Five CD, 91 track bonanza from reggae’s golden age…
In February 1978 the Punky Reggae Party that Bob Marley would shortly celebrate in song was just getting going. To help fuel it came a mission to Jamaica comprised of several London faces; Sex Pistols’ frontman John Lydon, DJ and film maker Don Letts, photographer Dennis Morris and journalist Vivien Goldman, a quartet met at Kingston airport by Virgin boss Richard Branson in a vintage Rolls Royce to carry them to the Sheraton hotel, where Branson had booked an entire floor. The mission statement was simple; to sign up as much of the island’s musical talent as possible. For the next fortnight the Sheraton was besieged by singers and players eager for a contract.
Such was the birth of Virgin’s Front Line label, launched that summer with a torrent of albums by some of reggae’s finest acts; harmony trios like Culture, The Mighty Diamonds and The Gladiators, ‘toasters’ like U Roy, I Roy, Tapper Zukie and Prince Far I, and singers like Gregory Isaacs and Johnny Clarke, augmented by UK acts like Linton Johnson and Delroy Washington.
To gather so much talent was an astonishing coup, and to market it with a pizazz reserved for rock and soul acts almost as remarkable (although Island records had already overseen the ascent of Bob Marley to superstardom). The Front Line logo of a hand clenching barbed wire was a debatable calling card – the music was more often about the spiritual aspirations of Rasta or plain old romance than political struggle – but punk and reggae shared a mood of fevered, exhilarating revolution.
The five CDs here do a commendable job of sampling what Branson’s sack of cash purchased, while the accompanying booklet includes evocative photos, press clips, capsule profiles of the acts and a funny, gracious foreword from Lydon: “It was all so inspiring. I loved it and Jamaica became part of me”.
The sheer profusion of names that were signed meant an inevitably uneven quality. Amo the most enduring tracks are those by The Gladiators, who, like others, recut old hits anew that gained in clarity and force from the originals. “Looks Is Deceiving” and “Chatty Chatty Mouth” remain tough expressions of Rasta righteousness, tinged with mystery and the millennial mood of the era when the “Two Sevens Clash” (ie1977) as Culture put it. That particular track isn’t here, but the latter trio’s anthem “Natty Never Get Weary” is still brightly engaging. The brilliance and purity of the singing on display here is often breathtaking. Jamaica had inherited its vocal tastes from the likes of Marvin Gaye and harmony groups like The Impressions, and the island became the repository of the ‘soul’ tradition. The languid tones of Gregory ‘Cool Ruler’ Isaacs are emblematic – his “Let’s Dance” and “Soon Forward” are here – but the falsetto of Johnny Clarke is similarly seductive, and the purity and agility of Norman Grant, lead voice with The Twinkle Brothers was effective whether on a love call like “Don’t Want To Be Lonely” or a militant side like “Africa”.
At the other end of the vocal scale is the concrete mixer delivery of Prince Far I, one of several ‘talk-over’ DJs present. More expressive than Far I are U Roy, the pioneer of the style, and Big Youth, whose “The Upful One” lives up to its title, and the idiosyncratic Tapper Zukie, whose “She Want A Phensic” is a barbed sexual jibe. Rapping before hip-hop made its appearance, the ‘DJs’ were true traiblazers.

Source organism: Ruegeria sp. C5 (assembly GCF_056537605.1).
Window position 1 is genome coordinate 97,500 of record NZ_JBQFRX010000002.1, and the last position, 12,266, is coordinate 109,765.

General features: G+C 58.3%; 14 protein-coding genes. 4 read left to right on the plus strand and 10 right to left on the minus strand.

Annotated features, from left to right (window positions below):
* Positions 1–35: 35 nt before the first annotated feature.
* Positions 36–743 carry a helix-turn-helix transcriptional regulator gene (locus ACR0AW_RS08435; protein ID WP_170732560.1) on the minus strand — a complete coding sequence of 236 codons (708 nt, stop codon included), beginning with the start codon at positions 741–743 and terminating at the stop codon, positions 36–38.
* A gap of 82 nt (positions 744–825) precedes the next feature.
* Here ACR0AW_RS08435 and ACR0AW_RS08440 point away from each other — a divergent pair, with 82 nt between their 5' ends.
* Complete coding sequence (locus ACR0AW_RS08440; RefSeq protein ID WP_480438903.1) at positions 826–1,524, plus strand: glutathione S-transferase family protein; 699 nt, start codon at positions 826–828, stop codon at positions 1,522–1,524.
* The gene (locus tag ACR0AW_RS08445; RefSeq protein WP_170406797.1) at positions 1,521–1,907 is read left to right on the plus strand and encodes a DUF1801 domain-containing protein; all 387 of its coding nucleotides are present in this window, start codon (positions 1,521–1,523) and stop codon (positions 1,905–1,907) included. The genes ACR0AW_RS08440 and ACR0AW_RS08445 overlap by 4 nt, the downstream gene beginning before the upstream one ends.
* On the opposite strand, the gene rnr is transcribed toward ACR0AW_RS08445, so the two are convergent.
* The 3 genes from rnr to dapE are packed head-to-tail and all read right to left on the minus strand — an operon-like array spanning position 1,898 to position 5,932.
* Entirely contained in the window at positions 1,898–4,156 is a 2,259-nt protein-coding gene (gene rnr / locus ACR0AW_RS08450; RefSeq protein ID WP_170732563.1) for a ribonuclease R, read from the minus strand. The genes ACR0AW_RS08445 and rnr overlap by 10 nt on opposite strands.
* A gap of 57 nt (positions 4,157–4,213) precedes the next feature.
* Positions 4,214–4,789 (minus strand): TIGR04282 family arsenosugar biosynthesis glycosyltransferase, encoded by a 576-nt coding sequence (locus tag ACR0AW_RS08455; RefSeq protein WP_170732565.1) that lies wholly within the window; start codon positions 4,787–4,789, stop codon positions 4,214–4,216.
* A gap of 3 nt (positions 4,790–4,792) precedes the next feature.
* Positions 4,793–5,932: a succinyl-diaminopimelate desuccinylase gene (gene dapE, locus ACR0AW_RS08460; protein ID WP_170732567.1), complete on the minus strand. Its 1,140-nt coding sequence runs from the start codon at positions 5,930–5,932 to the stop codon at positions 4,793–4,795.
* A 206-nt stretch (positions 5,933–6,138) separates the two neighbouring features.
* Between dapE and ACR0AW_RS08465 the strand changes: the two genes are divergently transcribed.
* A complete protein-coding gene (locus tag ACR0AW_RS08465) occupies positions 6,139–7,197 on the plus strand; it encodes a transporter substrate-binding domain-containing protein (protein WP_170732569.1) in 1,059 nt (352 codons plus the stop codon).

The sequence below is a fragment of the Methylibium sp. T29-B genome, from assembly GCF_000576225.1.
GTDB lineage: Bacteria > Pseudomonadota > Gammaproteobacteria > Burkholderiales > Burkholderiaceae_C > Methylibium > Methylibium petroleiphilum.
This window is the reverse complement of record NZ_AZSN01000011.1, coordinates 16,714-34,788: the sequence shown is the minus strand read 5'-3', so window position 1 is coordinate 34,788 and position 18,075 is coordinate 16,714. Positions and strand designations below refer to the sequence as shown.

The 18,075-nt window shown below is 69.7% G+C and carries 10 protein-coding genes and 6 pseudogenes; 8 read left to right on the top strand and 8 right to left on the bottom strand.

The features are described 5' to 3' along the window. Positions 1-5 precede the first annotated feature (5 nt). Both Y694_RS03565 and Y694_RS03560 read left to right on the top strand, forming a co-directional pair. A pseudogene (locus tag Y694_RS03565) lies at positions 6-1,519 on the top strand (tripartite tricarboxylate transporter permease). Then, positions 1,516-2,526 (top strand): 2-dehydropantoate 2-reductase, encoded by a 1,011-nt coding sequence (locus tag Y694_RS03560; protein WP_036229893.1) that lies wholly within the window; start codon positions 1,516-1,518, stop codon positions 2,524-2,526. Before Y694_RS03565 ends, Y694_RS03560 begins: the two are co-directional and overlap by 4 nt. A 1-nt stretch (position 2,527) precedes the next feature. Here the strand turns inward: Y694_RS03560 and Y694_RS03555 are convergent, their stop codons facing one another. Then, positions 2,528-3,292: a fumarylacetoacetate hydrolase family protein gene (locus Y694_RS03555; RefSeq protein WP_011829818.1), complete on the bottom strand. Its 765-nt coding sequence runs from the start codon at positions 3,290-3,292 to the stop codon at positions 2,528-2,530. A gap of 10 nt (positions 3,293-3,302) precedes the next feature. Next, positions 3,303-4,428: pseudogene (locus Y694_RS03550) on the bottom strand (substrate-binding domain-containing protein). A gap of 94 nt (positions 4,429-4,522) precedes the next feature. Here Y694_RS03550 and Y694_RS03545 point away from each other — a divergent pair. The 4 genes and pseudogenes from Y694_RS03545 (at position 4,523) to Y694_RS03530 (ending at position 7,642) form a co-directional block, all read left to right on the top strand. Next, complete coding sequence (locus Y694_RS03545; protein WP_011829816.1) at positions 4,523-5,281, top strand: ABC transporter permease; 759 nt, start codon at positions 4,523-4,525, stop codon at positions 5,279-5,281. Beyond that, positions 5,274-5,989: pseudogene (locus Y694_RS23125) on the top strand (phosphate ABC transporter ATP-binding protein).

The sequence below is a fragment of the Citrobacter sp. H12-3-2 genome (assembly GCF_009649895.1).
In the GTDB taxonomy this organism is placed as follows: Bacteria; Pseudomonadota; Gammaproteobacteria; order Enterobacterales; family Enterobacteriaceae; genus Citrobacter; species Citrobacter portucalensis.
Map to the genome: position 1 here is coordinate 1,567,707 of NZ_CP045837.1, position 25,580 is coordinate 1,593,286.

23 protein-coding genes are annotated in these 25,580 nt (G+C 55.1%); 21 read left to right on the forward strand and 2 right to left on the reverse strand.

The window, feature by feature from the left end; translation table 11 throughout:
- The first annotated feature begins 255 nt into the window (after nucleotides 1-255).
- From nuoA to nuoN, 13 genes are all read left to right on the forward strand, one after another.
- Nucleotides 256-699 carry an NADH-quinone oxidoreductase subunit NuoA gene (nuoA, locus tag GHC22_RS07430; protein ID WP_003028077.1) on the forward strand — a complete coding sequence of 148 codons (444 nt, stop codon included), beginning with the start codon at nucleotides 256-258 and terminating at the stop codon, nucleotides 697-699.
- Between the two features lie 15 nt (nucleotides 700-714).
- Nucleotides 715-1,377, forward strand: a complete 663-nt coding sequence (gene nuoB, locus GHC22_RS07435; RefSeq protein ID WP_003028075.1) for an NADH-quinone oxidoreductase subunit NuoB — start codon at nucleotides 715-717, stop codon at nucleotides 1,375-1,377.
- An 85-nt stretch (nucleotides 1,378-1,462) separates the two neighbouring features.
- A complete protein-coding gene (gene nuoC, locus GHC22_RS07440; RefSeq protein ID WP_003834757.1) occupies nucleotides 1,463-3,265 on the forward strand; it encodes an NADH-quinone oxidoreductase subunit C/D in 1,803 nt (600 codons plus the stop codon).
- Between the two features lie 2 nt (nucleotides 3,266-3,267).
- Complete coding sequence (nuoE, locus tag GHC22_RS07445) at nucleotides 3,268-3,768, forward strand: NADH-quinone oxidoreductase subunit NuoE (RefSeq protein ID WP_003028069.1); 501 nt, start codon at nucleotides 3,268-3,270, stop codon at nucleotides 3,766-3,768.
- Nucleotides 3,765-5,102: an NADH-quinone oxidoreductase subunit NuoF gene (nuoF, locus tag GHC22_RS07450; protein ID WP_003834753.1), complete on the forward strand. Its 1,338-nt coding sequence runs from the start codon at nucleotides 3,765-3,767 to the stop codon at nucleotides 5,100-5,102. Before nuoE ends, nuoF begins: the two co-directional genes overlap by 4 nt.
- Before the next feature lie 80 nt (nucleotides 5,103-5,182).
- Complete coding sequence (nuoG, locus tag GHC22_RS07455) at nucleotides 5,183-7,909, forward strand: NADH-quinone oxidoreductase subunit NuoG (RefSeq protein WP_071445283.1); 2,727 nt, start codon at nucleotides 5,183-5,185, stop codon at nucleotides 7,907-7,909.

Rastafari’s utopian vision of Africa was often fanciful and came mixed up with biblical prophecy, but reggae’s championship of the stuggle against apartheid in South Africa was unflagging – see The Abyssinians’ “South Africa Enlistment” or Zukie’s “Tribute To Steve Biko”.
Not everything on Front Line was rightous and rootsical. The label’s biggest hit was “Uptown Top Ranking” by Althea and Donna, two uptown girls on a lark, who have a couple of likewise lightweight cuts here. Amid a sprinkling of single selections in the mix a stand-out is the smoky “Cairo” by Joyella Blade, combining passionate vocals with early synth; another in a boxful of great voices.
What was your role on that trip?
To lend moral support, because at home John was Public Enemy Number One. It was an escape from the media frenzy. Contrary to the ‘Roxy Club DJ turned white people onto reggae’ line, John already knew the music. I had never been to Jamaica. It remains the most remarkable journey of my life.
In what way?
Meeting people who were mythic, romanticised names, and finding they were people begging us for food and drink. John and I went on forays round the island, to U Roy’s sound system for example, where we got so blitzed we crashed through the whole event. Or going to Lee Perry’s studio and watching him record “Holidays In The Sun” and ”Belsen Was A Gas’ – those tapes exist somewhere!
Any other encounters?
Meeting Tapper Zukie in Reema, a dangerous area. When John asked ‘Where all these guns then?’ his posse pulled them out. It was election time, and we were told, ’Don’t hire a green or red car’ – don’t show allegaiance. Also through the late Dicky Jobson we visited Joni Mitchell, who had a house there, and she played us some music which John asked her to take off. ’What is that shit? ‘Oh That’s my latest album’- the first time I saw John turm red.
What about the music you brought back?
It’s very special, the last golden moments of roots reggae.
I can’t separete them, roots and rudie. People say Jamaica is double-edged, for some a paradise, for others a pair of dice. What reggae got
from it was exposure, and it went on to colonise the planet.
INTERVIEW: NEIL SPENCER